CSRC pushes for bank loans to brokerages

PUBLISHED : Monday, 14 May, 2012, 12:00am
UPDATED : Monday, 14 May, 2012, 12:00am


The China Securities Regulatory Commission (CSRC) has proposed allowing brokerages to raise loans from commercial banks - a move aimed at helping them expand their services to tap the rising affluence of mainlanders.

In a draft guideline on measures to support the growth of the nation's 100-odd brokerages seen by the South China Morning Post, the CSRC says brokers should be given free rein to innovate and meet the increasing demand for financial services.

The proposal represents another step in the campaign by CSRC chairman Guo Shuqing to reform the mainland's equity market with a view to paving the way for the emergence of China's own Morgan Stanley or Goldman Sachs.

'It is advisable to widen securities firms' financing channels,' the document said. 'Securities firms should be allowed to borrow money from banks as their ordinary clients.'

Presently, mainland brokerages can borrow money on the interbank market or use shares they own for proprietary trading as collateral to secure bank loans.

The overall loan amount to brokerages is small because the mainland's securities firms are largely dependent on brokerage fees that normally account for 60 per cent of their total financing needs, and as a result they do not borrow heavily.

Now Guo hopes to enable brokerages to quicken their expansion and roll out more new product launches during his tenure. He has pledged to further liberalise the sector and give it strong policy support.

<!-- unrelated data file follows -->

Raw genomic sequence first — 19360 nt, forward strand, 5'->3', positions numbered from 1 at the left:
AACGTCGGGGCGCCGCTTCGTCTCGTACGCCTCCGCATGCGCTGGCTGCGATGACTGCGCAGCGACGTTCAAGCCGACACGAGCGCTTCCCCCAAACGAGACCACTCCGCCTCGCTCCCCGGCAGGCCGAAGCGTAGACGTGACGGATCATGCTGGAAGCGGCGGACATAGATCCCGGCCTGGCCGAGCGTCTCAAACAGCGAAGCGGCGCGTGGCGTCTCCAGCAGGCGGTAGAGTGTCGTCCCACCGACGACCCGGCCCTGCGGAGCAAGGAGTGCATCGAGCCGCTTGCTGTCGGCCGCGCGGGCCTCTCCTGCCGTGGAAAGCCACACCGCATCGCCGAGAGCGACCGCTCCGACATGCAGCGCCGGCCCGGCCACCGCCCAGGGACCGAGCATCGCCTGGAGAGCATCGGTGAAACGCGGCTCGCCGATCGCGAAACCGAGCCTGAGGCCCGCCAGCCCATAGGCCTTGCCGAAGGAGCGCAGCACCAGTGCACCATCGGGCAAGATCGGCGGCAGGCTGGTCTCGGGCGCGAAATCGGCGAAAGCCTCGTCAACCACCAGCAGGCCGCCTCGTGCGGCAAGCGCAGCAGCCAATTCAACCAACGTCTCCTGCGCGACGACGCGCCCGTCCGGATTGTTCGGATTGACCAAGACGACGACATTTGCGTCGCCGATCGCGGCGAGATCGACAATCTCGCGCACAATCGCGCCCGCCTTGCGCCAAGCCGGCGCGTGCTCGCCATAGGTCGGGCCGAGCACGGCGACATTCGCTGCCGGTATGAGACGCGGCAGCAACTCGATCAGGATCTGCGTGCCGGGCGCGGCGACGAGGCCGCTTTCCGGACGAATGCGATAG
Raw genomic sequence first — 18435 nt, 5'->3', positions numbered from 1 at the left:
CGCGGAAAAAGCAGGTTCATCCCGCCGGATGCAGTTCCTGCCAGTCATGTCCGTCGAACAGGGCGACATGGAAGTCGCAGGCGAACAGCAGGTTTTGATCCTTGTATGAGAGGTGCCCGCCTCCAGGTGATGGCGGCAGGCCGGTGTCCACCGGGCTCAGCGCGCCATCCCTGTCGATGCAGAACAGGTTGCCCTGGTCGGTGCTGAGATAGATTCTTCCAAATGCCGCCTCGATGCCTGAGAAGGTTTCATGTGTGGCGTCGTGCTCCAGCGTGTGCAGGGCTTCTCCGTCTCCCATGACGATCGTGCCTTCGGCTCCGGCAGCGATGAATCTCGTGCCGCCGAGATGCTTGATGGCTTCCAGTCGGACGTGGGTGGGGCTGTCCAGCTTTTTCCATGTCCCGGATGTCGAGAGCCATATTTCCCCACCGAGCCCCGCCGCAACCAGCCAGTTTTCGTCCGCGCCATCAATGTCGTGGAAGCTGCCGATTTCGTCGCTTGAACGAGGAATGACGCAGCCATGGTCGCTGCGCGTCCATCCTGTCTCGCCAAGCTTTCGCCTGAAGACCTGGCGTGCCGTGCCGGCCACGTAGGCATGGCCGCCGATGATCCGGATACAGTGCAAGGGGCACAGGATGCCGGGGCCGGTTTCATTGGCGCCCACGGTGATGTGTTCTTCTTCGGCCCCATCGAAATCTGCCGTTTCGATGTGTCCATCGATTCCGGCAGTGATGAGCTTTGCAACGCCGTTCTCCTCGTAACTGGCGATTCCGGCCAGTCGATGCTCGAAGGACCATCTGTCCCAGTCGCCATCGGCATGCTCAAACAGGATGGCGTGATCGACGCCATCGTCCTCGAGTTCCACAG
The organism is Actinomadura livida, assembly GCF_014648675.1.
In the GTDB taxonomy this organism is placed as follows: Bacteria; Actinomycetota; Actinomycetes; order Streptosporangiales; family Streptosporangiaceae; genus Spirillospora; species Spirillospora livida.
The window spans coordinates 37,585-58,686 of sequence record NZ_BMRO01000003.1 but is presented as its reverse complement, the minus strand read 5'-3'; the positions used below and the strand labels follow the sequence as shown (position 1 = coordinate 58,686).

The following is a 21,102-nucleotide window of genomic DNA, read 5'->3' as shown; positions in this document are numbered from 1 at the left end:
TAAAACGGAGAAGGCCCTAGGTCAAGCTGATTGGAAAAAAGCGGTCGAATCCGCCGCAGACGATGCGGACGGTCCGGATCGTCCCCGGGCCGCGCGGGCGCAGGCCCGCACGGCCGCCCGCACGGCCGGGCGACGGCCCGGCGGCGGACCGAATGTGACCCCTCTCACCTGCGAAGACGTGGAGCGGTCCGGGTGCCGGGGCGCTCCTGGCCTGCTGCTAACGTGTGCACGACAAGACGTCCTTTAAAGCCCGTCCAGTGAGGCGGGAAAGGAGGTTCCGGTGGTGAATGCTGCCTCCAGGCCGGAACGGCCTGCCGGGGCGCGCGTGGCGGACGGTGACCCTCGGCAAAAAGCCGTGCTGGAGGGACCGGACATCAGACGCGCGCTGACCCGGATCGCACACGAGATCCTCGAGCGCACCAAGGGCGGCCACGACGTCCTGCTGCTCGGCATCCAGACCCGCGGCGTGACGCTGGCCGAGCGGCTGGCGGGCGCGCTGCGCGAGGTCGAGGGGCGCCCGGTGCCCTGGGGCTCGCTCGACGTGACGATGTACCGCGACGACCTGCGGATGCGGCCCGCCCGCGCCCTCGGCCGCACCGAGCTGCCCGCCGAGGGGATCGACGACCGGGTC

The former chairman of China Construction Bank took office in late October last year and has sought to reform the fast-growing securities market. He quickly established a reputation for 'no-nonsense' regulation by implementing new rules covering initial public offerings and delistings to protect the mainland's 125 million retail investors.

With the added financing power of bank loans, brokerages can strengthen underwriting functions, boost alternative investments, reinforce margin trading and short-selling businesses, and increase share purchases in proprietary trading, the draft guideline says. In Hong Kong and Western countries, capital and monetary markets are linked as banks can extend loans to brokerages and investors for various purposes including equity buying.

Battered by concerns of runaway stock investments and rampant misuse of funds, Beijing has until now tightly regulated fund flows between the two markets.

The CSRC waged a nationwide campaign to revamp the ailing brokerage sector between 2004 and 2007 following a raft of scandals involving the misuse of clients' deposits to play stocks. Several companies including China Southern Securities fell in the aftermath.

But the CSRC draft guideline notes that the nation's securities firms are now financially healthy and should expand beyond their core strengths in brokerage services.

The proposal must now get a go-ahead from the central bank and the State Council.

'The proposal does present a new way for domestic securities firms to develop new businesses,' said Dazhong Insurance fund manager Wu Kan. 'Obviously, chairman Guo has drawn up a blueprint and knows how to breathe new life into the domestic securities industry.'